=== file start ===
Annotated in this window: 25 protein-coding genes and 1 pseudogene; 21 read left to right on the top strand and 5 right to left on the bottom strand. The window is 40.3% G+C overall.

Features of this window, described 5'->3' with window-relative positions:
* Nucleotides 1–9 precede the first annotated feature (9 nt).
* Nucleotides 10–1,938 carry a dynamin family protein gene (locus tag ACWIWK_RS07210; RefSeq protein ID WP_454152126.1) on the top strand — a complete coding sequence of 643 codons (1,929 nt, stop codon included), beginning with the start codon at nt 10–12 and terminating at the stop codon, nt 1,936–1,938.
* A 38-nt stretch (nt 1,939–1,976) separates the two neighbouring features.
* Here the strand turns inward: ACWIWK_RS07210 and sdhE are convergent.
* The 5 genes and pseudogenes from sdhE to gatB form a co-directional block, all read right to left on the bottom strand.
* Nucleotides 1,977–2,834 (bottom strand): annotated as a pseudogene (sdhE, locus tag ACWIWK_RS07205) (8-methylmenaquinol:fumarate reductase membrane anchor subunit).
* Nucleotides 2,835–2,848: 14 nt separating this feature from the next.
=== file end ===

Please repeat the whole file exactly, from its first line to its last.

Annotated in this window: 25 protein-coding genes and 1 pseudogene; 21 read left to right on the top strand and 5 right to left on the bottom strand. The window is 40.3% G+C overall.

Features of this window, described 5'->3' with window-relative positions:
* Nucleotides 1–9 precede the first annotated feature (9 nt).
* Nucleotides 10–1,938 carry a dynamin family protein gene (locus tag ACWIWK_RS07210; RefSeq protein ID WP_454152126.1) on the top strand — a complete coding sequence of 643 codons (1,929 nt, stop codon included), beginning with the start codon at nt 10–12 and terminating at the stop codon, nt 1,936–1,938.
* A 38-nt stretch (nt 1,939–1,976) separates the two neighbouring features.
* Here the strand turns inward: ACWIWK_RS07210 and sdhE are convergent.
* The 5 genes and pseudogenes from sdhE to gatB form a co-directional block, all read right to left on the bottom strand.
* Nucleotides 1,977–2,834 (bottom strand): annotated as a pseudogene (sdhE, locus tag ACWIWK_RS07205) (8-methylmenaquinol:fumarate reductase membrane anchor subunit).
* Nucleotides 2,835–2,848: 14 nt separating this feature from the next.